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California Dreaming



Moving from movie backdrop to filmic subject, Los Angeles is skewered, scrutinized and celebrated in four new independent films. Andy Bailey discovers the Sundance-bound Los Angeles Plays Itself as well as The Decay of Fiction, The Mayor of Sunset Strip and Sunset Junction.

...Finally, there’s Sunset Junction, shot on a Sony DSR-500W PAL digital video camera by Emmy Award–winning filmmaker Peter Jones and Mark Catalena, producers of the A&E series Biography whose past subjects include Judy Garland, Charlie Chaplin and Samuel Goldwyn. Subtitled “Los Angeles at a Crossroads,” the documentary explores the gentrifying neighborhoods of Silverlake and Echo Park, where Hispanic bootstrappers co-exist with white yuppie hipsters, and where 250,000 diverse souls — ranging from gang members to gay leather daddies — congregate every August at a street fair called Sunset Junction. The fair’s colorful impresario is former Beverly Hills hairdresser, Michael McKinley, who was warned of a bloodbath by police in 1981 if he enlisted homosexuals and members of rival gangs to provide security at his nascent block party in one of the most crime-ridden enclaves of the city.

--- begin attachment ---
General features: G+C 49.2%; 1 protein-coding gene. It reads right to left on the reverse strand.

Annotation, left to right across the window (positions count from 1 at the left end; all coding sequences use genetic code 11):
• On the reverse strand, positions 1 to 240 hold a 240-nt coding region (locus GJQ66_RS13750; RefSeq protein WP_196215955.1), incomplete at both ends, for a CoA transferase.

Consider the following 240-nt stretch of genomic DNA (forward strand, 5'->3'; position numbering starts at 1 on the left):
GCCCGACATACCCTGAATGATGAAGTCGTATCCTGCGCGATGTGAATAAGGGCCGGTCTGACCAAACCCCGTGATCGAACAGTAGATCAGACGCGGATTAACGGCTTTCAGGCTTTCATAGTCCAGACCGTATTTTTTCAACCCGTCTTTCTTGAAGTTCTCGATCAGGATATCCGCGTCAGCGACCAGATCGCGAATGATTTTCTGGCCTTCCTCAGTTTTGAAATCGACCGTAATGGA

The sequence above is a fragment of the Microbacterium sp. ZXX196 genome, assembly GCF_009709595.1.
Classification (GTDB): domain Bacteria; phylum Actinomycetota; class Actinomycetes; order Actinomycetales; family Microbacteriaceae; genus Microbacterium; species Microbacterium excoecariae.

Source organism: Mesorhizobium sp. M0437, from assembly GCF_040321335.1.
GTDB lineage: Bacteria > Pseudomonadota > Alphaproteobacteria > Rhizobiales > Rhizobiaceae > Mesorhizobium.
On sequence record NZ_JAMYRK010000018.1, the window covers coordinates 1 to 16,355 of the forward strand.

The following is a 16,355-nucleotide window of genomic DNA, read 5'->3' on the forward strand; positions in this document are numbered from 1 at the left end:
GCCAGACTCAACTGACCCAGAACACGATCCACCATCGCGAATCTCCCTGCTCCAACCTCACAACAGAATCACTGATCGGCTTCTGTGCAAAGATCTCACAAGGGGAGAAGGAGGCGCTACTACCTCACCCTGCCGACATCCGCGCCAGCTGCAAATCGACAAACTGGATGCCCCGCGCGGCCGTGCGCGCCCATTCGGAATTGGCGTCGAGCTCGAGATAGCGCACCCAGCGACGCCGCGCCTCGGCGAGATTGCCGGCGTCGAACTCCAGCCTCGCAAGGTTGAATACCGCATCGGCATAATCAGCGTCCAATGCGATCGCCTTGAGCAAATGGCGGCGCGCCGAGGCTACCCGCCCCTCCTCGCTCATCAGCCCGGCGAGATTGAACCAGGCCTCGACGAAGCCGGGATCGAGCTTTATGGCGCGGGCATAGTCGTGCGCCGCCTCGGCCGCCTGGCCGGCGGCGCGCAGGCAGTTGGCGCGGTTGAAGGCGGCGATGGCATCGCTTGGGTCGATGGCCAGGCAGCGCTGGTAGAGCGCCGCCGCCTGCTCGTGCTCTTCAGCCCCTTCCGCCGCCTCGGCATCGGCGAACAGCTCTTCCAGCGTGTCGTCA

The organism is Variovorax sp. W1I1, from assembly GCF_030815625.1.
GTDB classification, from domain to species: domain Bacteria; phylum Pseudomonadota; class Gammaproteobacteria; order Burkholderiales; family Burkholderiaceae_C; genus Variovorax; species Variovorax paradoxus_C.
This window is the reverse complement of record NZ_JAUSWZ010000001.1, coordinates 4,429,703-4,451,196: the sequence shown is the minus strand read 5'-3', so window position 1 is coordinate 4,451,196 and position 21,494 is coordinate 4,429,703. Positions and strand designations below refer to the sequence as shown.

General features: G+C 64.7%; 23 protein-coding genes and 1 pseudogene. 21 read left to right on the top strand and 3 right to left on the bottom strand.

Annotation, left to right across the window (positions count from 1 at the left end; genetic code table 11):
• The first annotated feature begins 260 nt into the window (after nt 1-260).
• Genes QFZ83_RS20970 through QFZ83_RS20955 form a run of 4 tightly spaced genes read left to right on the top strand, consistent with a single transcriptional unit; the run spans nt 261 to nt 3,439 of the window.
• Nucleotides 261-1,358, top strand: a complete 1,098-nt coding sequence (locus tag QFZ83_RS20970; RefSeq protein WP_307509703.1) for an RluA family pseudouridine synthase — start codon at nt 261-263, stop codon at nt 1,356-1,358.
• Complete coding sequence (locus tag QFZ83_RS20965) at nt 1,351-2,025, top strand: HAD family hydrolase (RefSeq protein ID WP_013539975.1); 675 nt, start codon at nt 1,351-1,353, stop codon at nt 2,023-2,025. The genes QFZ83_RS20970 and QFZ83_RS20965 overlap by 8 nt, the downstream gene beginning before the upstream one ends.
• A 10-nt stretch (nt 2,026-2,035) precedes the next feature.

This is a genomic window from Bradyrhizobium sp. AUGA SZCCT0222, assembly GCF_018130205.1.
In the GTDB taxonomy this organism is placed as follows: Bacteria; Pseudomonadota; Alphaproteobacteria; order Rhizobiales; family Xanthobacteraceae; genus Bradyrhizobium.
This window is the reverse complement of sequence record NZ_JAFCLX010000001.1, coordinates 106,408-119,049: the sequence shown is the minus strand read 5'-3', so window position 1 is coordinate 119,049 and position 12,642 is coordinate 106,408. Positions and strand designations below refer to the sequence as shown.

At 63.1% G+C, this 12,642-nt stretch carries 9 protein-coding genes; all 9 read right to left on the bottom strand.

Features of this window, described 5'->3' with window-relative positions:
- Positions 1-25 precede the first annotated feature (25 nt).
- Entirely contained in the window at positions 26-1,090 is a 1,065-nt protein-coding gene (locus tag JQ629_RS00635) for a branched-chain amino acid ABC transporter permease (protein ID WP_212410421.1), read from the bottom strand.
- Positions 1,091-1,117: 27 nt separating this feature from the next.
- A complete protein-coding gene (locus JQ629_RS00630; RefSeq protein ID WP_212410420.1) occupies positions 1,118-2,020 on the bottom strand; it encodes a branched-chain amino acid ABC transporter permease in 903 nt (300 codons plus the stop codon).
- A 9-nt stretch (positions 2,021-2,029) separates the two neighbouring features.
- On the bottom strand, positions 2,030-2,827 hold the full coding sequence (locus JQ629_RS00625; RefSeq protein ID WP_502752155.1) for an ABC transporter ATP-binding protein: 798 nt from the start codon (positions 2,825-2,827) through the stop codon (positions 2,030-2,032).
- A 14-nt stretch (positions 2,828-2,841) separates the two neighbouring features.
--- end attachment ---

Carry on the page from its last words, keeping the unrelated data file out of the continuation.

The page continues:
But Sunset Junction, which premiered in November at the annual AFI Fest in L.A., focuses less on the tumultuous history of the gathering than on the staging of its 2001 incarnation by McKinley and his band of so-called troubled youth, predominantly Mexican-American high schoolers, not the “gang members and other kids society wants to throw away” described in publicity materials.

What’s engrossing about this otherwise disjointed documentary is its social-activist subject, a true-life Big Gay Al whose frenzied obsession with the Supremes and other ’60s girl groups makes one wonder about his motives for staging the fair. Does McKinley really want to bring communities together, or is it merely a pretext for getting closer to his celebrity idols (and Sunset Junction performers) Mary Wilson and Freda Payne? Who can really say? “It’s impossible to know Los Angeles,” the noir novelist Walter Mosley once observed. “To be able to know a place, it has to at least in some ways want to be known — L.A. just doesn’t want to be be known.”

Los Angeles Plays Itself is currently screening around the L.A. area. Tracing the Decay of Fiction: Encounters with a Film by Pat O’Neill is available on or through the University of Southern California’s Annenberg Center for Communication ( The Mayor of the Sunset Strip opens in January through First Look Pictures. Sunset Junction, currently without a distributor, is making the rounds of film festivals.